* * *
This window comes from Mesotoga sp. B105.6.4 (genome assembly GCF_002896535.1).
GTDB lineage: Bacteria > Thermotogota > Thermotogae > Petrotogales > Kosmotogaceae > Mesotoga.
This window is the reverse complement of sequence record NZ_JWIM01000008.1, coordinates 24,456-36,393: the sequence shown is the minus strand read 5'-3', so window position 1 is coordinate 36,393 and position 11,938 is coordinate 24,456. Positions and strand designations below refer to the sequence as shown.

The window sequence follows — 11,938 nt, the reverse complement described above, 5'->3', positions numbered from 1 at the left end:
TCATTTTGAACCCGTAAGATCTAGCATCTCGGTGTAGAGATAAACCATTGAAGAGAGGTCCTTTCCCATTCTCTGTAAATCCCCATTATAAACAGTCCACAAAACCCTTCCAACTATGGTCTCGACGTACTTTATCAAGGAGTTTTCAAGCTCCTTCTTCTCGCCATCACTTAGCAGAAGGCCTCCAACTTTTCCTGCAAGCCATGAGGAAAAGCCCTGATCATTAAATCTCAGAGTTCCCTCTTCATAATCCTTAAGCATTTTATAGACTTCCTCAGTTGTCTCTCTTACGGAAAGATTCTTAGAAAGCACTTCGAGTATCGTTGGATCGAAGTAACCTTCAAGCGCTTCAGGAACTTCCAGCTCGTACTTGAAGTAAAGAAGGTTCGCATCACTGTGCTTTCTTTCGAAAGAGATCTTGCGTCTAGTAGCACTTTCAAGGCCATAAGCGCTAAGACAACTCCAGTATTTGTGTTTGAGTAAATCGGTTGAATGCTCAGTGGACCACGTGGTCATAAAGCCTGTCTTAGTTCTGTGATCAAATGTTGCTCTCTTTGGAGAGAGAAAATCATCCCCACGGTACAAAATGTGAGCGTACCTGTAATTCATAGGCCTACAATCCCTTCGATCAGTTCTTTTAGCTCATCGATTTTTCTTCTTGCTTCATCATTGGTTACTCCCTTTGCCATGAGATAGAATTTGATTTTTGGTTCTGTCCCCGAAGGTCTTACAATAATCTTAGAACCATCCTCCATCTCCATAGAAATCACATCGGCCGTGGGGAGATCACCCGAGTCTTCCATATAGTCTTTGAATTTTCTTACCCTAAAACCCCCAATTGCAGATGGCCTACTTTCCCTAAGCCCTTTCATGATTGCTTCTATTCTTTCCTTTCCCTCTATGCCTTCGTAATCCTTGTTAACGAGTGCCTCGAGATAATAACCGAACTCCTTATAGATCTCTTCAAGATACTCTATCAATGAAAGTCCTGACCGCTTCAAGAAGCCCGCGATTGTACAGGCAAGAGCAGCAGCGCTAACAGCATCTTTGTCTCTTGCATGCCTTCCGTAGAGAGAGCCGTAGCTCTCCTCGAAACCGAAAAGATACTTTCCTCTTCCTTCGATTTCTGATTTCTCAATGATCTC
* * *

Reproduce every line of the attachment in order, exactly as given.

This window comes from Mesotoga sp. B105.6.4 (genome assembly GCF_002896535.1).
GTDB lineage: Bacteria > Thermotogota > Thermotogae > Petrotogales > Kosmotogaceae > Mesotoga.
This window is the reverse complement of sequence record NZ_JWIM01000008.1, coordinates 24,456-36,393: the sequence shown is the minus strand read 5'-3', so window position 1 is coordinate 36,393 and position 11,938 is coordinate 24,456. Positions and strand designations below refer to the sequence as shown.

The window sequence follows — 11,938 nt, the reverse complement described above, 5'->3', positions numbered from 1 at the left end:
TCATTTTGAACCCGTAAGATCTAGCATCTCGGTGTAGAGATAAACCATTGAAGAGAGGTCCTTTCCCATTCTCTGTAAATCCCCATTATAAACAGTCCACAAAACCCTTCCAACTATGGTCTCGACGTACTTTATCAAGGAGTTTTCAAGCTCCTTCTTCTCGCCATCACTTAGCAGAAGGCCTCCAACTTTTCCTGCAAGCCATGAGGAAAAGCCCTGATCATTAAATCTCAGAGTTCCCTCTTCATAATCCTTAAGCATTTTATAGACTTCCTCAGTTGTCTCTCTTACGGAAAGATTCTTAGAAAGCACTTCGAGTATCGTTGGATCGAAGTAACCTTCAAGCGCTTCAGGAACTTCCAGCTCGTACTTGAAGTAAAGAAGGTTCGCATCACTGTGCTTTCTTTCGAAAGAGATCTTGCGTCTAGTAGCACTTTCAAGGCCATAAGCGCTAAGACAACTCCAGTATTTGTGTTTGAGTAAATCGGTTGAATGCTCAGTGGACCACGTGGTCATAAAGCCTGTCTTAGTTCTGTGATCAAATGTTGCTCTCTTTGGAGAGAGAAAATCATCCCCACGGTACAAAATGTGAGCGTACCTGTAATTCATAGGCCTACAATCCCTTCGATCAGTTCTTTTAGCTCATCGATTTTTCTTCTTGCTTCATCATTGGTTACTCCCTTTGCCATGAGATAGAATTTGATTTTTGGTTCTGTCCCCGAAGGTCTTACAATAATCTTAGAACCATCCTCCATCTCCATAGAAATCACATCGGCCGTGGGGAGATCACCCGAGTCTTCCATATAGTCTTTGAATTTTCTTACCCTAAAACCCCCAATTGCAGATGGCCTACTTTCCCTAAGCCCTTTCATGATTGCTTCTATTCTTTCCTTTCCCTCTATGCCTTCGTAATCCTTGTTAACGAGTGCCTCGAGATAATAACCGAACTCCTTATAGATCTCTTCAAGATACTCTATCAATGAAAGTCCTGACCGCTTCAAGAAGCCCGCGATTGTACAGGCAAGAGCAGCAGCGCTAACAGCATCTTTGTCTCTTGCATGCCTTCCGTAGAGAGAGCCGTAGCTCTCCTCGAAACCGAAAAGATACTTTCCTCTTCCTTCGATTTCTGATTTCTCAATGATCTC